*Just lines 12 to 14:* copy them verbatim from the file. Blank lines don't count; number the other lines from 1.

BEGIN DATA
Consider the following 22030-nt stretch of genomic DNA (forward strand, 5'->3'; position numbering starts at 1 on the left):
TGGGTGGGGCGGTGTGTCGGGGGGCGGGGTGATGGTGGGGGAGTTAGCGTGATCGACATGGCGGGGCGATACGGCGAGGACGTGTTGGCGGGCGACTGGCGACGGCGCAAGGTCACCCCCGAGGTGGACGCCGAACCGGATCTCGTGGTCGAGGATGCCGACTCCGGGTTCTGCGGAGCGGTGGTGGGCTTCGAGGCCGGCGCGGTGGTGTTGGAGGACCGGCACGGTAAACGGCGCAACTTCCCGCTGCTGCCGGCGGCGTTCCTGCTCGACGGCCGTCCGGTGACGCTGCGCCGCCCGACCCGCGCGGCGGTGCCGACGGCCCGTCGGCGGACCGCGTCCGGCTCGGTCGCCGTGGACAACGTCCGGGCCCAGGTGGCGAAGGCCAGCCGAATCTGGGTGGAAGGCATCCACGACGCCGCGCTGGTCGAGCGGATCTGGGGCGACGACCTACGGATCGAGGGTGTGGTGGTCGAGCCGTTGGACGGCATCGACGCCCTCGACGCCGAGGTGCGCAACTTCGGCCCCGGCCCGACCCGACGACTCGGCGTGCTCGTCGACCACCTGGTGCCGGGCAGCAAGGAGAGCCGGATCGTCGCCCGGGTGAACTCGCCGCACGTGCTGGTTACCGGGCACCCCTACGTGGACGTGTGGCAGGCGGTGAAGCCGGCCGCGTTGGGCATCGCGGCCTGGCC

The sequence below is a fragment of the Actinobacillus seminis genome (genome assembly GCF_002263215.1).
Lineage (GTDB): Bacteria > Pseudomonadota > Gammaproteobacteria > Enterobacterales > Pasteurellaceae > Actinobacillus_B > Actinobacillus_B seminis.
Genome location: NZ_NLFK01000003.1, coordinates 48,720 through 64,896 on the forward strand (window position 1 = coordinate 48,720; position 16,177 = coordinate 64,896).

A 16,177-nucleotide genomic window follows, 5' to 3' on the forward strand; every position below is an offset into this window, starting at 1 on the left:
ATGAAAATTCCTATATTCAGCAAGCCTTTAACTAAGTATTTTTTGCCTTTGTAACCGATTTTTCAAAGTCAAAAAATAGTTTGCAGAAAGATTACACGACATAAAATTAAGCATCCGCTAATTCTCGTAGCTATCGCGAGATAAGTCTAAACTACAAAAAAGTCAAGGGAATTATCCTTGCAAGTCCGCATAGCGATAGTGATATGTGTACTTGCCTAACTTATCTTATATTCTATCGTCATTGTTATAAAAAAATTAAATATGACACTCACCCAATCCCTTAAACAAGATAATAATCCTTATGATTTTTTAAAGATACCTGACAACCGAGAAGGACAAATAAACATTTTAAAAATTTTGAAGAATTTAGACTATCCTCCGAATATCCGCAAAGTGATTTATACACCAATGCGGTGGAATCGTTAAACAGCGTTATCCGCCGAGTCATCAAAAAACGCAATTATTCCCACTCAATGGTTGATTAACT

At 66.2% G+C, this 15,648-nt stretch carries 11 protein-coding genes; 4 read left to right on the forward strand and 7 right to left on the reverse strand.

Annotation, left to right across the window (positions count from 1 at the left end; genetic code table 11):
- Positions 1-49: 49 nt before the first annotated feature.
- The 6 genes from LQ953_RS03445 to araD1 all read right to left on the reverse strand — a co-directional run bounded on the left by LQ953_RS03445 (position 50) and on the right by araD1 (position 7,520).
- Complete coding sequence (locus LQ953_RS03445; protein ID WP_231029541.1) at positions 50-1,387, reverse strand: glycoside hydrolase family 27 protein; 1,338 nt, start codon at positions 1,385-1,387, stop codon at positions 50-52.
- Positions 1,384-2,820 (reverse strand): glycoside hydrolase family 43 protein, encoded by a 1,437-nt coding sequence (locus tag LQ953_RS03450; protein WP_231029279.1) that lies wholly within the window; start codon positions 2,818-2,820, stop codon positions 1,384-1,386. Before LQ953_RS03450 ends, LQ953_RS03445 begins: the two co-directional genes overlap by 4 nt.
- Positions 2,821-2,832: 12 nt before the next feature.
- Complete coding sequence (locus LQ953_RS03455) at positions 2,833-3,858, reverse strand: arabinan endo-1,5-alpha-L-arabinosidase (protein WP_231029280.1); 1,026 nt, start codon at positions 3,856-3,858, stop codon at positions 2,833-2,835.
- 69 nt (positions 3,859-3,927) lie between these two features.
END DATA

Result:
- Complete coding sequence (locus LQ953_RS03445; protein ID WP_231029541.1) at positions 50-1,387, reverse strand: glycoside hydrolase family 27 protein; 1,338 nt, start codon at positions 1,385-1,387, stop codon at positions 50-52.
- Positions 1,384-2,820 (reverse strand): glycoside hydrolase family 43 protein, encoded by a 1,437-nt coding sequence (locus tag LQ953_RS03450; protein WP_231029279.1) that lies wholly within the window; start codon positions 2,818-2,820, stop codon positions 1,384-1,386. Before LQ953_RS03450 ends, LQ953_RS03445 begins: the two co-directional genes overlap by 4 nt.
- Positions 2,821-2,832: 12 nt before the next feature.